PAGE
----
Email security threats that can ruin your company's holiday season

Most people understand that retail becomes a target for cybercriminals during the holidays. But even businesses not related to the retail sector will often find the holidays their most vulnerable time of year. After all, many individuals (that is, employees) are focused on wrapping up projects before the holidays truly start or are looking ahead to the coming year with the added distraction that the holidays bring.

Businesses need to protect themselves from potential cybersecurity threats during the busy holiday season -- many of which will come in the form of the world’s most commonly used utility, email. In this post, we will take a look at some of the biggest on-premises and cloud email security threats your business faces this holiday season.


Holiday Chaos = Big Opportunities for Cybercriminals

The holiday season creates an opportune time for cybercriminals. At the office, employees are often faced with end-of-the-year initiatives and larger overall workloads. Outside of the office, they are juggling holiday parties, travel plans, gift purchasing, and a plethora of other activities. In short, they are extremely busy, have limited time, and not as attentive as they normally would be. As a result, they become far more vulnerable. For example, employees may:

  • Become lax with their password security and protocols
  • Lose things like phones, tablets, or laptops that have company-related information on them
  • Forward documents without properly password-protecting them
  • Share information unthinkingly, without validating someone else’s identity or credentials

Email, however, is likely the most common way in which your company can be targeted by a cybercriminal. While it varies a bit by industry, employees will often have a lot more to do during this time of year, and in some cases get a lot more email than they normally would. Some of these may come in via their work email, but many more will come in from personal emails that are read on devices connected to your network.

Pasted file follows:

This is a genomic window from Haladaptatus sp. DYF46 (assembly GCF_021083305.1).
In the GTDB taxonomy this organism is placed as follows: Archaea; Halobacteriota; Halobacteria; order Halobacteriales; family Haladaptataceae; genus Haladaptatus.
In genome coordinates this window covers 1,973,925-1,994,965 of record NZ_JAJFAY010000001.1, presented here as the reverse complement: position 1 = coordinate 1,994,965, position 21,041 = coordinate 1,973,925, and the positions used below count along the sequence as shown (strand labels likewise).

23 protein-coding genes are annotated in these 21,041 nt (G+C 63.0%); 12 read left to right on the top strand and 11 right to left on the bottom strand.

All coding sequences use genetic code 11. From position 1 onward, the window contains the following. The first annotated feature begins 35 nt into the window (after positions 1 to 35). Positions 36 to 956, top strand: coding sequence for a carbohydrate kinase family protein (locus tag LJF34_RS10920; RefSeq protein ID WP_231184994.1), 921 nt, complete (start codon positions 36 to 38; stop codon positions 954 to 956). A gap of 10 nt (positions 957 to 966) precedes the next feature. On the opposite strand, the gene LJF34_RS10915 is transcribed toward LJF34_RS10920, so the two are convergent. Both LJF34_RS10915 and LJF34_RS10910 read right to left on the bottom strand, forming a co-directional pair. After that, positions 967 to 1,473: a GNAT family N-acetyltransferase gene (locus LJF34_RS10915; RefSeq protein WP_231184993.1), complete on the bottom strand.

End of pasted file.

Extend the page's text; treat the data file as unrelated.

This influx of email and the clever holiday-oriented email subject lines and content that criminals dream up this time of year increase the chance of an employee clicking on a malicious link or responding to a phishing email. Even if your staff is well trained, the chances that they will follow through on that training decreases when they are distracted or in a rush to get everything done before a holiday vacation.

Just as worrisome is when employees are traveling and unable (or unlikely) to access work email, which happens more often during the holidays. Cybercriminals like to wait for periods of time in which businesses are short handed in order to launch attacks. For example, a cybercriminal may use the acquired email credentials for a CMO when that person is out of the country (perhaps made plain by their automated away message). Knowing this, the criminal sends an email from the CMO’s account to the company’s financial department requesting a wire transfer, stressing end-of-year urgency to send the money immediately, a classic Business Email Compromise (BEC) scam. Since the real CMO is out of the country and not easily accessible, he or she may not notice the email exchange until back from their holiday, when it’s too late.

The Email Security Threats to Watch Out For This Season

Businesses need to be vigilant about their email security, as email is among the easiest and most popular methods of cyberattack. The high volume of these threats greatly increases the chances that your business will become a target.